With stiff competition from other showcase events across the world, not to mention its more established neighbour in Edinburgh, the Glasgow Film Festival deserves a round of applause not just for reaching this milestone but for consistently curating such interesting and daring work.
It will come as no surprise that the festival dedicates a sizeable slice of its programme to music, in view of the fact that Glasgow must surely now be the UK’s second most important music city after London. The diversity, quality and sheer quantity of nightly concerts and clubs on offer has given birth to a globally renowned scene and heritage. Naturally the city boasts an advanced, forward-looking music element to its own film festival as well.
With lightning-quick developments in online digital technology, and YouTube, Vevo et al shaping our daily viewing and listening habits, music and moving images have never been so closely linked and scrutinised. From the three-minute blast of a promo video, through the full live concert film, to an in-depth documentary, biopic or impressionistic collage, audiences demand visual accompaniment to their favourite musician’s work more than ever.
But is the magic and mystery that surrounds an artist’s life or defining work lost when everything is explained? Does every tale have to be told?
Well, yes and no. Often dramatic representations of real-life stories can fall seriously short of the mark and appear ill-advised. You may have seen The Doors or Backbeat and winced. I’m not a huge admirer of the biopic, by and large.
Some documentaries are carefully directed and narrated, however, such as Dave Grohl’s homage to Los Angeles studio Sound City, where his life was forever changed after the recording of Nirvana’s era-defining, alternative-rock game-changer Nevermind.
Others can be more voyeuristic and cringeworthy. Watching a group argue, throw tantrums and betray each other can be fascinating, but it can also shatter dreams in an instant. Does Metallica’s Some Kind Of Monster ring any bells? Such is the power of on-screen storytelling.
In much the same way as I have devoured countless biographies over the years, I’m also a documentary devotee and film fanatic too. I can happily watch hours of live footage or backstage stories about legendary bands, but am equally content poring over work about outsider artists such as troubled hero The Devil And Daniel Johnston or forgotten songwriter Rodriguez in Searching For Sugarman.
Recently I attended the Monorail Film Club (ran by those fine record-shop tastemakers) at the Glasgow Film Theatre for an inspired showing of Basically, Johnny Moped, directed by a certain Fred Burns, son of Damned guitarist and pop-loon Captain Sensible, no less.
Here was the story of an eccentric, off-kilter character from Croydon who unexpectedly played a key role in the UK punk explosion of the late 1970s, and yet remains largely reclusive and unknown.
Even those with an aversion to the music therein would have found it hard not to enjoy this intriguing film. I firmly believe a good documentary can transcend musical taste altogether. As with a good book, play or TV drama, the stories and central protagonists are always key to a film’s success.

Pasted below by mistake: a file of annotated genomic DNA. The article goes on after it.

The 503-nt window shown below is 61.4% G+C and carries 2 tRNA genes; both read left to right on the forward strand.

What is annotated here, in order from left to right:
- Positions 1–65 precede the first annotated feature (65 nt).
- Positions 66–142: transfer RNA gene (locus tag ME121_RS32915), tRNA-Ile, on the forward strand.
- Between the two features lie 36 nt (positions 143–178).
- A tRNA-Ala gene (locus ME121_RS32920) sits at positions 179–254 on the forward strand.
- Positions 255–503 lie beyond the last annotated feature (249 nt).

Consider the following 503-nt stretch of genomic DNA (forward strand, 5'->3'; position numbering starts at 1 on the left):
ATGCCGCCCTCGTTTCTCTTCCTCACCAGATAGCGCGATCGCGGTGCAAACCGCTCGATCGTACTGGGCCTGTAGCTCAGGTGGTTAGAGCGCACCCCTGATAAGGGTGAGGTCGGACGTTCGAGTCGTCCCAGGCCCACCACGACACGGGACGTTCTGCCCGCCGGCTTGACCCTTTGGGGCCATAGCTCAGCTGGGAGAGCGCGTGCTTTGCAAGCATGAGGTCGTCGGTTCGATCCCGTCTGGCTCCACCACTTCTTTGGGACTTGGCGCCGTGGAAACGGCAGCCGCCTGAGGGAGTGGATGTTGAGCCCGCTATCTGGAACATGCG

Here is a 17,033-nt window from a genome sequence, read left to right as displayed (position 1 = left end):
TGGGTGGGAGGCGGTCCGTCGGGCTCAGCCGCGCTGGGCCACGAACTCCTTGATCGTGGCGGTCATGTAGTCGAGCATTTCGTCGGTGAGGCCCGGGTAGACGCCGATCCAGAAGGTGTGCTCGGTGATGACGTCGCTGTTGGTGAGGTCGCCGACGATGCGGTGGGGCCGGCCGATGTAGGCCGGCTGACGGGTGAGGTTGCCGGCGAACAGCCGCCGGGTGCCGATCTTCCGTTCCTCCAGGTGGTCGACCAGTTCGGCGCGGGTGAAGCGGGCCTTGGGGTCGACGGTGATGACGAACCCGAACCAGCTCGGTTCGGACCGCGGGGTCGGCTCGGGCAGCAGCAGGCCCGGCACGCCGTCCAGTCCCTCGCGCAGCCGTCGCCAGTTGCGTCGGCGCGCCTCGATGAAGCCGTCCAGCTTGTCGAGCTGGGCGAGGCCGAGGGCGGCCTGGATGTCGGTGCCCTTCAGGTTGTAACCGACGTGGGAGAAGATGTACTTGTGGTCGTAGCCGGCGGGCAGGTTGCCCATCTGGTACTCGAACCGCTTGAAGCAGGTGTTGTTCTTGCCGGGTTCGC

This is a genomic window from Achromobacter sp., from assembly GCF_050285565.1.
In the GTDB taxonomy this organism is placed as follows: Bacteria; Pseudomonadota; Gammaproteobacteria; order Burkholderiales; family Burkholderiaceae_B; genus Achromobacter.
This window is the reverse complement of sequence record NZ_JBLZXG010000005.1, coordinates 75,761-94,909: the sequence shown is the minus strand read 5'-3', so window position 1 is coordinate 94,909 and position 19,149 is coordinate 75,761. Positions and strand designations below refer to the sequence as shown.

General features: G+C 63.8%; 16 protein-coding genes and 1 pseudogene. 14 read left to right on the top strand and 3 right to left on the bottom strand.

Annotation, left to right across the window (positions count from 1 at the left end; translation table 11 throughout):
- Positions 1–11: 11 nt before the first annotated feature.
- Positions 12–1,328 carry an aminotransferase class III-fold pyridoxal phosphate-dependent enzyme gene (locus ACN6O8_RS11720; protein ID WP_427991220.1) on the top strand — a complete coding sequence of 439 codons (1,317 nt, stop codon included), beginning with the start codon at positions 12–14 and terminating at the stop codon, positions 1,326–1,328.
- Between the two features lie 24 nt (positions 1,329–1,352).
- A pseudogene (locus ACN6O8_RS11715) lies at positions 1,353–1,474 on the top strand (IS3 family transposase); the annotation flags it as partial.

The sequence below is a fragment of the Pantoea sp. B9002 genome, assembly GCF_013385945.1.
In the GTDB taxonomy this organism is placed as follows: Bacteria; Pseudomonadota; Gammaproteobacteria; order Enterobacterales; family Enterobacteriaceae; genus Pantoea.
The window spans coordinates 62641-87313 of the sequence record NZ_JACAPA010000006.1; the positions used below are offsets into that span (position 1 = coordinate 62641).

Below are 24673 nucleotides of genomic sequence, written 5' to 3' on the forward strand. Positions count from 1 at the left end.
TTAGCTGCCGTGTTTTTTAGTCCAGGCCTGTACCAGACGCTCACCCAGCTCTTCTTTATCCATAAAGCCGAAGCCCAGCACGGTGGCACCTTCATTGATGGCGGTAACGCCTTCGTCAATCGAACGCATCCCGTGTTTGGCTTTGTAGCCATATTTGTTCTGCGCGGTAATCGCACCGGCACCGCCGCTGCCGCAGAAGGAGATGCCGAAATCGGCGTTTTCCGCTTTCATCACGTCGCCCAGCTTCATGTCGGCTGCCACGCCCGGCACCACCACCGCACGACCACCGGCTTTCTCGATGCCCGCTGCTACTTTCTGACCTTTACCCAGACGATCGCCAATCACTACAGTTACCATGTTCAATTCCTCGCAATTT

This year’s music strand of the GFF, in association with the Arches, has a treasure trove of audio-visual bullion to unlock.
The Monorail team are back with the tale of another mysterious rocker in The Heart Of Bruno Wizard. I’ve no idea who Bruno is, but look forward to having his story unveiled before my very eyes. He’ll also play a live set with his band The Homosexuals at the CCA the following night.
Brooding indie-rock ensemble The National’s tour film Mistaken For Strangers gets an intimate screening at The Glad Cafe on the Southside; in it singer Matt Berninger’s brother and budding filmmaker Tom accompanies the band as a roadie but ends up documenting the trip. In an openly honest depiction, his relationship with his brother and his own irresponsibility is on show in this funny, telling and rather moving film.
There’s a Spanish language "Beatlemania" road movie Living Is Easy With Eyes Closed, and a performance from Claudio Simonetti’s Goblin, the Italian progressive rock band infamous for their soundtracks to horror films Profondo Rosso, Suspiria and Dawn Of The Dead.
Elsewhere, Requiem For Detroit is a portrait of the once great city in a state of decline by director Julien Temple of Absolute Beginners and Great Rock’n’Roll Swindle fame. Although initially uncovering a dystopian, post-industrial nightmare, it also shows a city attempting to rebound through music, art and tangible sense of hope. A free screening of the film is followed by a set by the legendary techno DJ Carl Craig.
On February 28, Lauren Mayberry from Scotland’s most recent chart-botherers Chvrches will introduce the film onstage. Possibly the most rousing of all may be the chance to see The Punk Singer, depicting the life of feminist activist and Riot Grrl singer Kathleen Hanna. An inspiration to women across the world for more than two decades, her impact on music and art is immense.
Championing their own as ever, the 10th anniversary fireworks will be set off to another unique performance on March 1; for Admiral Fallow – We Are Ten at the Old Fruitmarket, the increasingly popular Glasgow indie-folk band wrote new music specially aligned with collaborative visuals by emerging UK filmmakers. It marks a celebration of their life as a band and of the festival as a whole. Happy birthday, Glasgow Film Festival!
Vic Galloway presents on BBC Radio Scotland at 8.05pm Mondays; tomorrow there’s another chance to hear his T in the Park 2013 special. Vic’s book Songs In The Key Of Fife is published by Polygon. Follow him at: www.twitter.com/vicgalloway
For information on the GFF, go to: www.glasgowfilm.org/festival